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Is Anthony Davis’s Best Chance at a Big Three in New Orleans, or Somewhere Else?

Now that the Pelicans will ostensibly get Zion with the no. 1 pick in this year’s draft, things are looking up. But is that the best situation AD could find himself in this season, or do the Lakers, Knicks, and even the Clippers present better options?

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In January, back when Anthony Davis’s trade demand was still just a rumor, he was asked what he wanted out of his career in an interview with The Athletic. “Winning,” Davis said, “… my main goal is just to win.” Three weeks later, after New Orleans had lost six of its last eight games and dropped to 22-28 on the season, Davis’s agent, Rich Paul, sent the Pelicans a formal trade request. It was easy to connect the dots between Davis and the Lakers (who were struggling in their own right), but it was also easy to see that Davis wanted out of the Big Easy. Seven seasons into a career that positioned him as one of the best players in the league, the Pelicans had managed only two playoff appearances and one series win. Davis was not winning. And he decided it was time to go.

The franchise thought otherwise, though, and owner Gayle Benson stood her ground. The Pelicans didn’t make the playoffs, Davis barely played down the stretch, and everyone seemed to just be passing the awkward time until he got moved this offseason. But oh, the irony: Now that the lottery has handed the Pelicans a golden ticket with the no. 1 overall pick—likely to be used on Duke’s Zion Williamson—things have flipped dramatically. Davis, presumably, still wants to win, but which team gives him the best chance of doing that now? One with Zion, one with LeBron, or another? Here’s a look at a few teams that could be chasing Davis this offseason, and the Big Threes they could form with him.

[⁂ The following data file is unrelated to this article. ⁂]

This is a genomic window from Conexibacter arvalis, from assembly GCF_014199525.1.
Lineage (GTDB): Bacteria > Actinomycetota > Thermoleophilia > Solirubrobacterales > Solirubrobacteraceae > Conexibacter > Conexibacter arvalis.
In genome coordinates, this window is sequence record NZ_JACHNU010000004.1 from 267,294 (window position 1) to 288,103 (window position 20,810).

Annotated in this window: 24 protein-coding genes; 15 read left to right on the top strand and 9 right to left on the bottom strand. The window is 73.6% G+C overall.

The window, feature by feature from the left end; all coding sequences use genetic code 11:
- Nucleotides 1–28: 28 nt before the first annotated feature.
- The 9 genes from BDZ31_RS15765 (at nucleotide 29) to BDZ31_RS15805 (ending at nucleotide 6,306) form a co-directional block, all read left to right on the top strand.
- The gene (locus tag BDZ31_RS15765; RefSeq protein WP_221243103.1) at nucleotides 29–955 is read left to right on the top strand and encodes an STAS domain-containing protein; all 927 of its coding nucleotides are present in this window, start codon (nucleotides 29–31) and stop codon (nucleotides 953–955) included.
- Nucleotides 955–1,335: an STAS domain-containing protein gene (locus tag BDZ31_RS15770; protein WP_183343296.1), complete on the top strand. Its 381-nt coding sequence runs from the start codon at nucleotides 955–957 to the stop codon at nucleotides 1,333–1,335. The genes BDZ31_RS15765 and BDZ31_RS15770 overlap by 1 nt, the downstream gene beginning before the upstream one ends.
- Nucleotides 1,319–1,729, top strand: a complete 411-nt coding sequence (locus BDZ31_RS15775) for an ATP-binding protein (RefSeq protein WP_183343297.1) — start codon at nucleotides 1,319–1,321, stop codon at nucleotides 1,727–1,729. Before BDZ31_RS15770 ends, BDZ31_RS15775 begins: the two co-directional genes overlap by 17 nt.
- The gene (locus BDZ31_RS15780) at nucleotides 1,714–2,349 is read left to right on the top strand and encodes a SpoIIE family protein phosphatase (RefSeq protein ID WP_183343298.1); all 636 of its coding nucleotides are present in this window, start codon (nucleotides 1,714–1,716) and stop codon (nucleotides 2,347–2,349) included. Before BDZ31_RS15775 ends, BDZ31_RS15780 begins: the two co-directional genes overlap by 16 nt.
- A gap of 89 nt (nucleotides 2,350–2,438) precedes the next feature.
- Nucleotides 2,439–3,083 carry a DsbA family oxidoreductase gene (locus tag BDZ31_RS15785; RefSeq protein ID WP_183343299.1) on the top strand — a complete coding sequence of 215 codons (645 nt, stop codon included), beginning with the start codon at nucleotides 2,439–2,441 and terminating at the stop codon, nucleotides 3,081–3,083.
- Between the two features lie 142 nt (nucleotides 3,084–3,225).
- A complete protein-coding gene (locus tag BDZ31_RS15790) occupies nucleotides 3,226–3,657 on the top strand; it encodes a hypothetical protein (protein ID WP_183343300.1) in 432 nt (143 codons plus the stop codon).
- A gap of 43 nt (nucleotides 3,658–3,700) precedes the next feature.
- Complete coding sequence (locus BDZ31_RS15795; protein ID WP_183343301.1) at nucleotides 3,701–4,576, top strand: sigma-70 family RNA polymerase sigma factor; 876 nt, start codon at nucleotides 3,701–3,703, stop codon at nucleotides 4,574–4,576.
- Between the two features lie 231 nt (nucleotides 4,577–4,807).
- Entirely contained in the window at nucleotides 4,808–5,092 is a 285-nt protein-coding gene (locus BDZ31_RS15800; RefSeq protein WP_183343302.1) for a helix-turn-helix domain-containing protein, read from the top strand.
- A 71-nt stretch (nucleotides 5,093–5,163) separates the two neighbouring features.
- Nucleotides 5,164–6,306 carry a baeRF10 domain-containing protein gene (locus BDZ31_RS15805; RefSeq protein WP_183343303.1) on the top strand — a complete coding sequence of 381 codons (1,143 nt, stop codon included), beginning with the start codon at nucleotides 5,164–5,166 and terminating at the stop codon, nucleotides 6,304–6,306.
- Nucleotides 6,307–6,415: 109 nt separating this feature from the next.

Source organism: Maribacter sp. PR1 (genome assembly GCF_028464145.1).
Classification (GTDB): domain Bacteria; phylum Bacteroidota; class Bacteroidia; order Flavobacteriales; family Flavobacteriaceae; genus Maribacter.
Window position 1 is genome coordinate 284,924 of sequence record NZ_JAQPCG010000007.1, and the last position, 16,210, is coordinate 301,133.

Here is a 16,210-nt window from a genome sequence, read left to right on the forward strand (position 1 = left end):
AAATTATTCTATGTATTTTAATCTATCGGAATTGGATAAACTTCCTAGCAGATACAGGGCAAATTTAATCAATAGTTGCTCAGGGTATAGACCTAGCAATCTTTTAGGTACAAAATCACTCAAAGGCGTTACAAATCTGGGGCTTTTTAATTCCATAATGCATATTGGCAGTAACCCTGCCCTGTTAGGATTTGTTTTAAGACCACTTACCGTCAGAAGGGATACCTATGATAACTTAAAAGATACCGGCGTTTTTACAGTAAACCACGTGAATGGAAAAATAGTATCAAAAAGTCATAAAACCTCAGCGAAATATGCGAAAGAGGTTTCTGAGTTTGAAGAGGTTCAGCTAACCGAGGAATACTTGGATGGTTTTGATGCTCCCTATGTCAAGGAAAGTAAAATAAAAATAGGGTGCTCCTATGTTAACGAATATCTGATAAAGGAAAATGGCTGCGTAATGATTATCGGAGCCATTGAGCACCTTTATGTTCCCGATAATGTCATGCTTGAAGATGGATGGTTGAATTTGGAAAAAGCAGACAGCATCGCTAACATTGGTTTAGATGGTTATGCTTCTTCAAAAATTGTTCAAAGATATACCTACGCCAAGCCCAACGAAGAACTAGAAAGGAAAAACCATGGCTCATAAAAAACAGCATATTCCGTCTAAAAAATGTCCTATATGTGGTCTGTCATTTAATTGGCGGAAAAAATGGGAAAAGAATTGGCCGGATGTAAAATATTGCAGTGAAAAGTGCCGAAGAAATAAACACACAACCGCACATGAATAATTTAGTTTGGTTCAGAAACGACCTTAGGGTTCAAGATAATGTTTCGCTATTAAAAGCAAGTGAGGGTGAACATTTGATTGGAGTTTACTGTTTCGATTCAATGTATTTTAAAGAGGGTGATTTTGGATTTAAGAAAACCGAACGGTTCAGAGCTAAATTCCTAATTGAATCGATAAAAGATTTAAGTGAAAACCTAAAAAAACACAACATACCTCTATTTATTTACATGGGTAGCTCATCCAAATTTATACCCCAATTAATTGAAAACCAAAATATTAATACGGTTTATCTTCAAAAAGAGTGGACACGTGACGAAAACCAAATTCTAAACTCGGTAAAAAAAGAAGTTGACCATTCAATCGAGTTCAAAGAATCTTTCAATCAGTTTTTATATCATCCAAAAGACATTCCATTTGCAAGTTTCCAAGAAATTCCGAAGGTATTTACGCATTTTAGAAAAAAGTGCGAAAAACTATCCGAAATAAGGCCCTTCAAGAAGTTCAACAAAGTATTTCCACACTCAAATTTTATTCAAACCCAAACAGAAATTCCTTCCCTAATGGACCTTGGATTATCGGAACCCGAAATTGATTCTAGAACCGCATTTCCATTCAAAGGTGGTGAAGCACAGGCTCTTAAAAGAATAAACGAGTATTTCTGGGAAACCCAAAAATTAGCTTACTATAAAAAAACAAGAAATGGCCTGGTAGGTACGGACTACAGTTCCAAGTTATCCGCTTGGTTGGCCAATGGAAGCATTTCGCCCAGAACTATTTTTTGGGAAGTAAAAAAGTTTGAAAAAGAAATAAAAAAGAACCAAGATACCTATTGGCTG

Pelicans: Davis, Zion, Jrue Holiday

Let’s start with the status quo. Unlike the other options, this one is already there for the taking. No maneuvering or cap machinations need to happen to put Zion and Davis next to each other. That combination would create a perfect frontcourt that oozes athleticism and would give New Orleans flexibility on the floor, especially if Zion develops a consistent outside shot. Add in Holiday’s relentless defending and underrated offensive game (he is going to be a perfect guard for Zion) and you get a Big Three that could be elite on both ends.

In a lot of ways, the lottery results put some pressure on Davis, whose reasons for wanting out of New Orleans will face more stringent questioning now that this could be his best chance at winning. This is also the only choice that would give him agency. He can choose to stay; he can’t choose where he wants to go via trade. After the team landed the top pick, new president of basketball operations David Griffin’s message was clear: The team wants to try to keep Davis. And even if the Pelicans hang on to him at the start of the season only to ship him off at the trade deadline, who doesn’t want to—even briefly—witness this incredible trio in action?